MLB Featured Columnists' Poll: An Early National League All-Star Vote
Welcome to the second half of this week's Featured Columnist Poll, an early All-Star vote.
As stated in yesterday's AL results slideshow, for this survey, I asked my peers to select only the players who have earned spots based on their performances so far this season—not to predict who will make the team or choose players who they think will have earned spots by July.
For each position I have included the full vote totals, and asked a different respondent to write a synopsis for each winner.
Thank you to everyone who voted and submitted commentary!
Note: So as not to clog people's inboxes, I sent this survey only to the Featured Columnists who participated in one of the two previous polls. If you are a new FC or you have changed your mind about wanting to participate, send me a message and I'll be sure to keep you in the loop for next time!
First Base: Albert Pujols
1. Albert Pujols, STL—13
2. Adrian Gonzalez, SD—3
3. Prince Fielder, MIL—1
The consensus in St. Louis and amongst Cardinal fans is that Albert Pujols isn’t having a great year, hitting .340 with seven HR and 24 RBI’s with a .431 OBP.
Pretty awful start, huh?
His VORP is again leading the NL, but you can’t measure will to win with statistical formulas and Albert Pujols demands more of his teams than any other player in baseball. (Aaron Hooks)
Noteworthy numbers: .340/.431/.649, 7 HR, 24 RBI
My vote: Pujols
Second Base: Chase Utley
1. Chase Utley, PHI—8
2. Kelly Johnson, ARI—5
T3. Brandon Phillips, CIN—1
T3. Martin Prado, ATL—1
T3. Dan Uggla, FLA—1
T3. Rickie Weeks, MIL—1
Utley is head and shoulders above what is quickly becoming a very solid young crop of second basemen in baseball.
He can be counted on, year in and year out, to provide the Phillies with incredible offense, amazing defense, and a steady presence on the field and in the clubhouse. (Jeremiah Graves)
Noteworthy numbers: .300/.438/.611, 7 HR, 17 RBI
My vote: Utley
Shortstop: Hanley Ramirez
1. Hanley Ramirez, FLA—7
2. Troy Tulowitski, COL—4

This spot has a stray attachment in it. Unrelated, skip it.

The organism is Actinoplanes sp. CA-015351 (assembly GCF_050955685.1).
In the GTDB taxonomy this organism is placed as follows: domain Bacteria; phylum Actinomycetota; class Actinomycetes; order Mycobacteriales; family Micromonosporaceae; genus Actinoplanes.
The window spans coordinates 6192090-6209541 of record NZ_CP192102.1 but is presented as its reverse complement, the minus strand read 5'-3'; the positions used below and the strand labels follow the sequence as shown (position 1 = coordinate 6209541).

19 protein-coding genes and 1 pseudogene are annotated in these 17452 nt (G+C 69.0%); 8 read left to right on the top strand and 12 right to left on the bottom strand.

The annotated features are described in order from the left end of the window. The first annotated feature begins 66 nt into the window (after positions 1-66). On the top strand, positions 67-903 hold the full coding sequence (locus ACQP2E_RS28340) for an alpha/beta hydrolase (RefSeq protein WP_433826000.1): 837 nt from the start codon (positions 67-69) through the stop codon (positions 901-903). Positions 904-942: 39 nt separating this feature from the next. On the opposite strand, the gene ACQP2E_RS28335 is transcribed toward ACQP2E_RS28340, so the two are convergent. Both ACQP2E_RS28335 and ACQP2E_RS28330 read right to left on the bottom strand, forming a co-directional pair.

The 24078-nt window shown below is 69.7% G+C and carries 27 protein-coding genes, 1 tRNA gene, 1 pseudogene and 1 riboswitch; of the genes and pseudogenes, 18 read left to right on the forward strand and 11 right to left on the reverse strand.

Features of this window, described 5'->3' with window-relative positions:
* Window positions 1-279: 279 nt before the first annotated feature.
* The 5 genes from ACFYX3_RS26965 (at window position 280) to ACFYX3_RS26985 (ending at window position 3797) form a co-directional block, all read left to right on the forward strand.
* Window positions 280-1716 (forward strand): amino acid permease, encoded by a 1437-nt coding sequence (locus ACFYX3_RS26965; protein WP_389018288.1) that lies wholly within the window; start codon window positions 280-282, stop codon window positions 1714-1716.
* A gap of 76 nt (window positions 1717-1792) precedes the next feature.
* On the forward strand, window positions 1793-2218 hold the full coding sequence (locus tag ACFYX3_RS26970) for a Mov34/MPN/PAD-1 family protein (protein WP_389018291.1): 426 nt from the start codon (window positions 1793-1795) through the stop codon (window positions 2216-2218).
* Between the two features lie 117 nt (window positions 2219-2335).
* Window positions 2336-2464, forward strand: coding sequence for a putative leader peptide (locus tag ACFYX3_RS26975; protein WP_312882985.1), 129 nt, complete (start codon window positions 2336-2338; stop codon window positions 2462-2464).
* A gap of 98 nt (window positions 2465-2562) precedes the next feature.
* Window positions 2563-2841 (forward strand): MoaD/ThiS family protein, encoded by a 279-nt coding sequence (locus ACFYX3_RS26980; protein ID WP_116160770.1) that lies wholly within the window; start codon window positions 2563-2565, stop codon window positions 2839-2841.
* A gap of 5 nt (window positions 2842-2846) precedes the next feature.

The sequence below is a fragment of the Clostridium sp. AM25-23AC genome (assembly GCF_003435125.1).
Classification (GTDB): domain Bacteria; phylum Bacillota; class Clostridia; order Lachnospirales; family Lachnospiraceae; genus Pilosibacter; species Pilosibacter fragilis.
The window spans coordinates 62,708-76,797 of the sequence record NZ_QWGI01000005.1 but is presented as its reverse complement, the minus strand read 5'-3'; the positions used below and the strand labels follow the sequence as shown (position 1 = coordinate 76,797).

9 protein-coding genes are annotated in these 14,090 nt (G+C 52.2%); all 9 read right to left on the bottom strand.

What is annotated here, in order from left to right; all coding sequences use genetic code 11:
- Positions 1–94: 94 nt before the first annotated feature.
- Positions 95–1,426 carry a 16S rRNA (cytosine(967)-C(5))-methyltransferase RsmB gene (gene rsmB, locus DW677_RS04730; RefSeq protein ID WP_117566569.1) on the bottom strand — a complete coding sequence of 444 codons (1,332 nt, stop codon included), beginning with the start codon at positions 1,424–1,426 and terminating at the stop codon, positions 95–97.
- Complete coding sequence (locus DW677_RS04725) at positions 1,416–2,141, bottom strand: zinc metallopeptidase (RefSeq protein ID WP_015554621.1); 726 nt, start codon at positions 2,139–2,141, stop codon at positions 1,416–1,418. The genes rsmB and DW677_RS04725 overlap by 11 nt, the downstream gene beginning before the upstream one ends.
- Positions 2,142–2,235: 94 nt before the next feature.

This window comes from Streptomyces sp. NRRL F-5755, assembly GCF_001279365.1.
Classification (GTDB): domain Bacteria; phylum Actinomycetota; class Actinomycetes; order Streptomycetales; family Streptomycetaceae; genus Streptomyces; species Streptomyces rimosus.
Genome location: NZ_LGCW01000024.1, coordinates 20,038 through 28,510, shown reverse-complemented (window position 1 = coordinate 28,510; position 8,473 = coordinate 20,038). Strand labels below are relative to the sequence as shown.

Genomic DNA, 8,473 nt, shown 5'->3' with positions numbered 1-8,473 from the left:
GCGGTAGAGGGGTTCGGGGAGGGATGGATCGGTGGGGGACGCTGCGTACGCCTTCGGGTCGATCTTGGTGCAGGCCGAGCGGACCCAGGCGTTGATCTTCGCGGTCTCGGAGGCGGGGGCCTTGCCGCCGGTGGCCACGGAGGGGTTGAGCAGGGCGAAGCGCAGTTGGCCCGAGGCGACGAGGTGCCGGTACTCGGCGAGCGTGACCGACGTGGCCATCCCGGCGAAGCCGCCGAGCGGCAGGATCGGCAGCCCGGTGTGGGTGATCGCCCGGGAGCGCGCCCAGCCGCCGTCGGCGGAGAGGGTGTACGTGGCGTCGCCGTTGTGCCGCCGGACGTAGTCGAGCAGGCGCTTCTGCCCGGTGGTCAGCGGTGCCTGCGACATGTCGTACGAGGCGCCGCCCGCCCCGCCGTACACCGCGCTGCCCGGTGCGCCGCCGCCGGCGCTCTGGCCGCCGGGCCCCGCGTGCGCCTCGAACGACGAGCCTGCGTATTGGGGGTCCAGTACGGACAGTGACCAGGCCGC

T3. Rafael Furcal, LAD—3
T3. Ryan Theriot, CHC—3
Based purely on stats, you could make the case for either Troy Tulowitzki or Hanley Ramirez as the NL’s top shortstop. While I love what Tulo can bring to the table (.310/.358/.440, 1 HR, 13 RBIs), you just can’t go wrong with a guy like Ramirez. His numbers are good, but we all know he’s capable of doing even better. (Joseph Lopez)
Noteworthy numbers: .316/.409/.526, 5 HR, 14 RBI
My vote: Furcal
Third Base: Pablo Sandoval
1. Pablo Sandoval, SF—8
T2. Jorge Cantu, FLA—2
T2. Casey McGehee, MIL—2
T4. Chase Headley, SD—1
T4. Mark Reynolds, ARI—1
T4. Ian Stewart, COL—1
T4. David Wright, NYM—1
T4. Ryan Zimmerman, WAS—1
His numbers might not look terribly impressive next to the other players in this slideshow, but Panda is one of the most intimidating hitters in the game.
How do I know?
Last year, in his first full season, just 40.5 percent of pitches he saw were in the strike zone—by far the lowest proportion in baseball. This season, that number has dropped even further, to 37.1 percent. That, my friends, is fear. (Lewie Pollis)
Noteworthy numbers: .337/.400/.526, 3 HR, 12 RBI
My vote: Sandoval
Catcher: Brian McCann
1. Brian McCann—5
T2. Miguel Olivo, COL—4
T2. Ivan Rodriguez, WAS—4
4. Geovany Soto, CHC—2
T5. Russell Martin, LAD—1
T5. Yadier Molina, STL—1
Despite a recent slump, McCann has established that he is the premier offensive catcher in the National League. When the poll was taken, McCann had a .271/.446/.479 line. With the Braves starting to win again, McCann’s numbers should climb back to their normal levels. (Brett Kettyle)
Noteworthy numbers: .242/.395/.394, 2 HR, 8 RBI
My vote: McCann (I'd pick Soto if I voted again today)
Outfield: Ryan Braun, Matt Kemp, Jason Heyward/Colby Rasmus
1. Ryan Braun, MIL—16
2. Matt Kemp, LAD—11
T3. Jason Heyward, ATL—4
T3. Colby Rasmus, STL—4
T5. Andre Ethier, LAD—3
T5. Matt Holliday, STL—3
T5. Josh Willingham, WAS—3
T8. Marlon Byrd, CHC—2
T8. Carlos Gonzalez, COL—2
T8. Andrew McCutchen, PIT—2
11. Brad Hawpe, COL—1
I don’t make my All-Star selections based on a player’s numbers—the reward for that is a big contract from one’s team. I award my All-Star votes to players who work hard, play the game the right way, and put on a good show. Ryan Braun easily meets all of my aforementioned criteria and hey, his numbers aren’t too shabby either. (Samantha Bunten)
Noteworthy numbers: .354/.440/.576, 5 HR, 20 RBI
As much as it pains me to say this as a Giants fan, Kemp is simply an overall package—great offensive ability, great defensive potential, good speed on the basepaths. I think April technically was a down month for him as he hasn’t been all that great, and yet despite it being a “down” month, he has posted a .362 wOBA. Who else is better in CF? (Kevin O'Brien)
Noteworthy numbers: .288/.350/.548, 7 HR, 20 RBI
Heyward goes into a slump and the Braves lose nine in a row. He starts hitting again and the Braves magically win three in a row. He is a stud in the making. (Eric Ball)
Noteworthy numbers: .272/.388/.580, 7 HR, 23 RBI
Rasmus has just flat out gotten the job done. He's put up great numbers, supported by a 18.7 percent walk rate and a .342 ISO for all you statheads out there. And he’s done it all while hitting behind Pujols and Holliday. After adding in a few stolen bases and some pretty decent defense in center, what more could you ask for? (Matt Poloni)
Noteworthy numbers: .288/.422/.630, 6 HR, 12 RBI
My votes: Heyward, Rasmus, Willingham